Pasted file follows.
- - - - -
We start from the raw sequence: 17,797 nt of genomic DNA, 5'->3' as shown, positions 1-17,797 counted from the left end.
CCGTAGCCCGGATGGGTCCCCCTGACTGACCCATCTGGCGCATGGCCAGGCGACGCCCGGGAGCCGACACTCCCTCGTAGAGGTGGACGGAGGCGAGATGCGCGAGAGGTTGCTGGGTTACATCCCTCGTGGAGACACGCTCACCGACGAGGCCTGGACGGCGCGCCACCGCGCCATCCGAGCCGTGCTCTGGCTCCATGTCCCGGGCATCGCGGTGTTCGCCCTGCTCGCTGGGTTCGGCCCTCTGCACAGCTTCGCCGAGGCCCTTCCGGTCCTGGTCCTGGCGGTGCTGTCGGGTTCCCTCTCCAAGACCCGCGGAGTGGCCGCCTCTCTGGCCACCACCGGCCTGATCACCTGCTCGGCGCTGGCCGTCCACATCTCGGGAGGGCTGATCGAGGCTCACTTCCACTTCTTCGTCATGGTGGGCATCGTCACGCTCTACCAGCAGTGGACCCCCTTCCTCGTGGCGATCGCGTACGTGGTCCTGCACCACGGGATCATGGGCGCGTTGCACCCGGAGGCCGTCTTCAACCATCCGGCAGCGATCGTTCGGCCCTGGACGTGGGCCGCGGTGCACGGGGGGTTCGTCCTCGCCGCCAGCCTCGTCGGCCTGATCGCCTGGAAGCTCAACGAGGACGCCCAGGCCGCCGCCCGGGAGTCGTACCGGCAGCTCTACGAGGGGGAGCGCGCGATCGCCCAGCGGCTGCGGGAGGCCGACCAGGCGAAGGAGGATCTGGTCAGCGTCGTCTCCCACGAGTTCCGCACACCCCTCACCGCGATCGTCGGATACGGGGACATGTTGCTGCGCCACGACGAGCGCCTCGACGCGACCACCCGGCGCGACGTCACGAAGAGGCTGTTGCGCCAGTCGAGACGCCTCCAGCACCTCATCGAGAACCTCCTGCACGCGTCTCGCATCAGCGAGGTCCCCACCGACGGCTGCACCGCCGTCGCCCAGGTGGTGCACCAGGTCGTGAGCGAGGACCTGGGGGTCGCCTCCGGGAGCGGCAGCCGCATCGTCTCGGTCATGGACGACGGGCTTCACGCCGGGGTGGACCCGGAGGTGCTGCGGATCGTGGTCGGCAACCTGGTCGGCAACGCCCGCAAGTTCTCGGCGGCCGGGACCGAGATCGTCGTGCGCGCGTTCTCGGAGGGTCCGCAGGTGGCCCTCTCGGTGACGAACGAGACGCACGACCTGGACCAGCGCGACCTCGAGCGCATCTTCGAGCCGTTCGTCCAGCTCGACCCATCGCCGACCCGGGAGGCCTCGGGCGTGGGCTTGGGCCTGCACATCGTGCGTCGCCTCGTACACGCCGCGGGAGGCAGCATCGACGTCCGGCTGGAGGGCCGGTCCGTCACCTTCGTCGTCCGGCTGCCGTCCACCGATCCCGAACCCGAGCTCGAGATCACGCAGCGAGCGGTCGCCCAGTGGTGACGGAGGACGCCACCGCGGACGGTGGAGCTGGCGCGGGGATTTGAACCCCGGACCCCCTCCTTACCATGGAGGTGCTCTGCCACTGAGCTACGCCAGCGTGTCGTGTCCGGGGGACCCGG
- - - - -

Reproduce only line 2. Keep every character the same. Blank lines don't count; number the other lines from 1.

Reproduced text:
CCGTAGCCCGGATGGGTCCCCCTGACTGACCCATCTGGCGCATGGCCAGGCGACGCCCGGGAGCCGACACTCCCTCGTAGAGGTGGACGGAGGCGAGATGCGCGAGAGGTTGCTGGGTTACATCCCTCGTGGAGACACGCTCACCGACGAGGCCTGGACGGCGCGCCACCGCGCCATCCGAGCCGTGCTCTGGCTCCATGTCCCGGGCATCGCGGTGTTCGCCCTGCTCGCTGGGTTCGGCCCTCTGCACAGCTTCGCCGAGGCCCTTCCGGTCCTGGTCCTGGCGGTGCTGTCGGGTTCCCTCTCCAAGACCCGCGGAGTGGCCGCCTCTCTGGCCACCACCGGCCTGATCACCTGCTCGGCGCTGGCCGTCCACATCTCGGGAGGGCTGATCGAGGCTCACTTCCACTTCTTCGTCATGGTGGGCATCGTCACGCTCTACCAGCAGTGGACCCCCTTCCTCGTGGCGATCGCGTACGTGGTCCTGCACCACGGGATCATGGGCGCGTTGCACCCGGAGGCCGTCTTCAACCATCCGGCAGCGATCGTTCGGCCCTGGACGTGGGCCGCGGTGCACGGGGGGTTCGTCCTCGCCGCCAGCCTCGTCGGCCTGATCGCCTGGAAGCTCAACGAGGACGCCCAGGCCGCCGCCCGGGAGTCGTACCGGCAGCTCTACGAGGGGGAGCGCGCGATCGCCCAGCGGCTGCGGGAGGCCGACCAGGCGAAGGAGGATCTGGTCAGCGTCGTCTCCCACGAGTTCCGCACACCCCTCACCGCGATCGTCGGATACGGGGACATGTTGCTGCGCCACGACGAGCGCCTCGACGCGACCACCCGGCGCGACGTCACGAAGAGGCTGTTGCGCCAGTCGAGACGCCTCCAGCACCTCATCGAGAACCTCCTGCACGCGTCTCGCATCAGCGAGGTCCCCACCGACGGCTGCACCGCCGTCGCCCAGGTGGTGCACCAGGTCGTGAGCGAGGACCTGGGGGTCGCCTCCGGGAGCGGCAGCCGCATCGTCTCGGTCATGGACGACGGGCTTCACGCCGGGGTGGACCCGGAGGTGCTGCGGATCGTGGTCGGCAACCTGGTCGGCAACGCCCGCAAGTTCTCGGCGGCCGGGACCGAGATCGTCGTGCGCGCGTTCTCGGAGGGTCCGCAGGTGGCCCTCTCGGTGACGAACGAGACGCACGACCTGGACCAGCGCGACCTCGAGCGCATCTTCGAGCCGTTCGTCCAGCTCGACCCATCGCCGACCCGGGAGGCCTCGGGCGTGGGCTTGGGCCTGCACATCGTGCGTCGCCTCGTACACGCCGCGGGAGGCAGCATCGACGTCCGGCTGGAGGGCCGGTCCGTCACCTTCGTCGTCCGGCTGCCGTCCACCGATCCCGAACCCGAGCTCGAGATCACGCAGCGAGCGGTCGCCCAGTGGTGACGGAGGACGCCACCGCGGACGGTGGAGCTGGCGCGGGGATTTGAACCCCGGACCCCCTCCTTACCATGGAGGTGCTCTGCCACTGAGCTACGCCAGCGTGTCGTGTCCGGGGGACCCGG